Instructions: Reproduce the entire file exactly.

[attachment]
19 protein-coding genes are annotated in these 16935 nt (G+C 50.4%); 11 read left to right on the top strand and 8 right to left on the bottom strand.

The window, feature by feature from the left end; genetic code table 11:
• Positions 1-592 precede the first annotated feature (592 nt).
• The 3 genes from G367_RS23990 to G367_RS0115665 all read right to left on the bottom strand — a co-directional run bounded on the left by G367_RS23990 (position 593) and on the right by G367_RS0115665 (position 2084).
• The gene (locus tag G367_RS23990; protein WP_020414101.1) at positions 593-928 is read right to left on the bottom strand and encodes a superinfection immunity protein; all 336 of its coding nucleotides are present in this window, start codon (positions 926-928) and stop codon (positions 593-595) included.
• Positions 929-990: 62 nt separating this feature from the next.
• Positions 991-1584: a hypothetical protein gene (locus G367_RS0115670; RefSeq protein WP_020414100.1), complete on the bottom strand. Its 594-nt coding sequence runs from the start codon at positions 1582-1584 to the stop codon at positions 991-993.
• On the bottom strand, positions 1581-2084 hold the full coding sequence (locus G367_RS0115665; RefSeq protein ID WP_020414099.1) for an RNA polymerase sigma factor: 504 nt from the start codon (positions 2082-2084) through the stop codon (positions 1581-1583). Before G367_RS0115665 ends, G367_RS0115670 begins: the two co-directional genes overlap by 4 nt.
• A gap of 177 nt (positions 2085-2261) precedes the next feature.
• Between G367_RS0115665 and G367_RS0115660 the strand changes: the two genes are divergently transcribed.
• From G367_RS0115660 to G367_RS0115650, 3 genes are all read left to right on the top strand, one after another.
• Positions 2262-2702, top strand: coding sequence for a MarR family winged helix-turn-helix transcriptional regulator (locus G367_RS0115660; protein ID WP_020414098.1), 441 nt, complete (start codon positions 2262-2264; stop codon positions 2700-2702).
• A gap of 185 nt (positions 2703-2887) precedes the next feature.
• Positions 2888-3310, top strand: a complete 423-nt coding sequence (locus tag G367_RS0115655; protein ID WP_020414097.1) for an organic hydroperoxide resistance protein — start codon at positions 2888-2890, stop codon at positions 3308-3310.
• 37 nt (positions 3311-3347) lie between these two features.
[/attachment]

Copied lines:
19 protein-coding genes are annotated in these 16935 nt (G+C 50.4%); 11 read left to right on the top strand and 8 right to left on the bottom strand.

The window, feature by feature from the left end; genetic code table 11:
• Positions 1-592 precede the first annotated feature (592 nt).
• The 3 genes from G367_RS23990 to G367_RS0115665 all read right to left on the bottom strand — a co-directional run bounded on the left by G367_RS23990 (position 593) and on the right by G367_RS0115665 (position 2084).
• The gene (locus tag G367_RS23990; protein WP_020414101.1) at positions 593-928 is read right to left on the bottom strand and encodes a superinfection immunity protein; all 336 of its coding nucleotides are present in this window, start codon (positions 926-928) and stop codon (positions 593-595) included.
• Positions 929-990: 62 nt separating this feature from the next.
• Positions 991-1584: a hypothetical protein gene (locus G367_RS0115670; RefSeq protein WP_020414100.1), complete on the bottom strand. Its 594-nt coding sequence runs from the start codon at positions 1582-1584 to the stop codon at positions 991-993.
• On the bottom strand, positions 1581-2084 hold the full coding sequence (locus G367_RS0115665; RefSeq protein ID WP_020414099.1) for an RNA polymerase sigma factor: 504 nt from the start codon (positions 2082-2084) through the stop codon (positions 1581-1583). Before G367_RS0115665 ends, G367_RS0115670 begins: the two co-directional genes overlap by 4 nt.
• A gap of 177 nt (positions 2085-2261) precedes the next feature.
• Between G367_RS0115665 and G367_RS0115660 the strand changes: the two genes are divergently transcribed.
• From G367_RS0115660 to G367_RS0115650, 3 genes are all read left to right on the top strand, one after another.
• Positions 2262-2702, top strand: coding sequence for a MarR family winged helix-turn-helix transcriptional regulator (locus G367_RS0115660; protein ID WP_020414098.1), 441 nt, complete (start codon positions 2262-2264; stop codon positions 2700-2702).
• A gap of 185 nt (positions 2703-2887) precedes the next feature.
• Positions 2888-3310, top strand: a complete 423-nt coding sequence (locus tag G367_RS0115655; protein ID WP_020414097.1) for an organic hydroperoxide resistance protein — start codon at positions 2888-2890, stop codon at positions 3308-3310.
• 37 nt (positions 3311-3347) lie between these two features.